Argumentative Writing

Argument and Public Discourse

Arguments are swirling all around us all the time lately. Often they are mean-spirited, with neither side really listening to the other; but these kinds of “arguments” are very different from what was meant by argument among classical thinkers. Argumentation for classical rhetoricians such as Aristotle and Cicero meant the use of language to persuade someone to act in a certain way. This kind of argument is also still at work on different levels all around us—in ads on TV, music on the radio, political speeches, and on the internet. Understanding rhetorical theory—its scope in terms of strategies and how it influences identity construction, the making of meaning, and the mediation of power—is key to evaluating such arguments. In this course, we will look at a variety of forms of public discourse at the international, national, and local level to discover the rhetorical strategies at work, how they attend to the interests of a particular audience, and to ask ourselves what/whose purpose do such persuasive acts serve.

The classical rhetoricians of Ancient Greece believed for one to be a responsible citizen, one must be educated in rhetoric so that he could participate in public deliberations. In the 21st century, it is equally important to understand the arguments bombarding us as it is to construct our own arguments. Thus, in this course, in addition to examining how rhetorical strategies work as a means of persuasion in various texts, we will also practice employing those strategies so as to effectively participate in public discourse. Specifically, we will work throughout the course to understand how such skills can be employed in our own communities to affect/resist change.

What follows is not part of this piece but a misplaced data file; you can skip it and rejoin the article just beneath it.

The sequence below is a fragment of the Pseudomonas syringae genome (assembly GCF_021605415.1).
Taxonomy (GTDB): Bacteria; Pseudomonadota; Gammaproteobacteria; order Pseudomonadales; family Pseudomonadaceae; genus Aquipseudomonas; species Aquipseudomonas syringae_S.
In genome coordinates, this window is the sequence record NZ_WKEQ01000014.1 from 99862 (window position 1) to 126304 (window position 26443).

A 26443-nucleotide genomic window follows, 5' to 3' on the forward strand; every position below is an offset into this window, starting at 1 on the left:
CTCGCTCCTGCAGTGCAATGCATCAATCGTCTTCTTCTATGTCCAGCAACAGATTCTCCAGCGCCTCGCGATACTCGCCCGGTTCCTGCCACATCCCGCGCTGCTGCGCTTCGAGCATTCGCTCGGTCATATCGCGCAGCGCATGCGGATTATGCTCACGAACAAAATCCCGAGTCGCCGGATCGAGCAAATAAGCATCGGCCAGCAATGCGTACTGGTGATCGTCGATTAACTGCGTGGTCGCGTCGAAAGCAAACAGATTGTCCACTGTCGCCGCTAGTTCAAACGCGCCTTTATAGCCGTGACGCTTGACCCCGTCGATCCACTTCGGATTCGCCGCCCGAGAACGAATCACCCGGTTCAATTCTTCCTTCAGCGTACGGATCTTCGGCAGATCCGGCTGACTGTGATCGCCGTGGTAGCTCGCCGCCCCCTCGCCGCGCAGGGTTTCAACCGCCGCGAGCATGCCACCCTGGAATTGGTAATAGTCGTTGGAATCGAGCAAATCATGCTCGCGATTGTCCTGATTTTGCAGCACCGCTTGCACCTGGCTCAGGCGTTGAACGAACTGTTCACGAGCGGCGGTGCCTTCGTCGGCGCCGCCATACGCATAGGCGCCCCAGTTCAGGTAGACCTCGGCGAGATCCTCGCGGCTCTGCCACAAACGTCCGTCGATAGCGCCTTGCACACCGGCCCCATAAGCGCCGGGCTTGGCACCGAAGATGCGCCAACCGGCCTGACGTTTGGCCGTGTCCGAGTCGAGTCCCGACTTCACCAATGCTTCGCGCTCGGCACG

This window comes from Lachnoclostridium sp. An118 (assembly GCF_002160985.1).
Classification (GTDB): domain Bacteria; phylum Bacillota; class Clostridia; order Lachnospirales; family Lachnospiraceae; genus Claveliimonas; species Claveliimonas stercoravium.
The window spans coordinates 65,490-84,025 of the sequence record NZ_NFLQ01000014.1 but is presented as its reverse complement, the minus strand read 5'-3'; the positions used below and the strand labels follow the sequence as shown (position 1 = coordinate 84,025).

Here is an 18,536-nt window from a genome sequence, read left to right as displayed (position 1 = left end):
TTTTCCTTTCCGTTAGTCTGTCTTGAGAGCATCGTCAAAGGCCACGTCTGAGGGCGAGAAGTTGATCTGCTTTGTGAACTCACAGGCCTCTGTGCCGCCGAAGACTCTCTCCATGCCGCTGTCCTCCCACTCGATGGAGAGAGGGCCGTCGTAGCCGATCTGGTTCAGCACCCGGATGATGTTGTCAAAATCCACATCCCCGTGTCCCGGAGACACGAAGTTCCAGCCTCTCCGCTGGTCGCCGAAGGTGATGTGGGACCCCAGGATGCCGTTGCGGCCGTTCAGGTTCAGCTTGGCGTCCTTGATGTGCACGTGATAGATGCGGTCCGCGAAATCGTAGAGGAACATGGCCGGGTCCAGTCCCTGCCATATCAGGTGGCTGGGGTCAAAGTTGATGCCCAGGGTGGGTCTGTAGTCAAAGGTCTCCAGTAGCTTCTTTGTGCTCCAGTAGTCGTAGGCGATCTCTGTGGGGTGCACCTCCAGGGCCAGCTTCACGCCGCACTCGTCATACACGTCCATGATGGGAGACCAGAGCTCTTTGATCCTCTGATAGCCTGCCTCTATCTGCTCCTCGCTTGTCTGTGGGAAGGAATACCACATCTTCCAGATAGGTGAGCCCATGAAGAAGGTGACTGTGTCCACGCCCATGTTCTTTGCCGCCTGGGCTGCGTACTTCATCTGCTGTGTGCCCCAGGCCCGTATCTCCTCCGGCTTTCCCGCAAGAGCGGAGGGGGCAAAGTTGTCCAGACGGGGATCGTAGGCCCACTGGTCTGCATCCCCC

Sharon Crowley and Debra Hawhee’s Ancient Rhetorics For Contemporary Students, 3rd edition. (Available at the UHM bookstore)

And other forms of media accessible through the newspaper, magazines, and Internet.

Learning Outcomes:

  • Demonstrate an understanding of the rhetoric at work in various forms of public discourse, which includes an understanding of the Rhetorical Situation and Kairos.
  • Demonstrate the ability to produce an argument using the rhetorical appeals.
  • Use knowledge of rhetoric to participate in public discourse confidently and knowledgeably.

Course Requirements

This is a Writing Intensive Course.

  • Attendance and Participation
  • 4 Response Papers (2-3 pages)
  • Critical Rhetorical Analysis (5-6 pages)
  • Final Project to include audience analysis (this will involve some fieldwork in the form of interviews, surveys, etc.) and creation of a multi-media argument (e.g., PSA)
  • Oral Presentation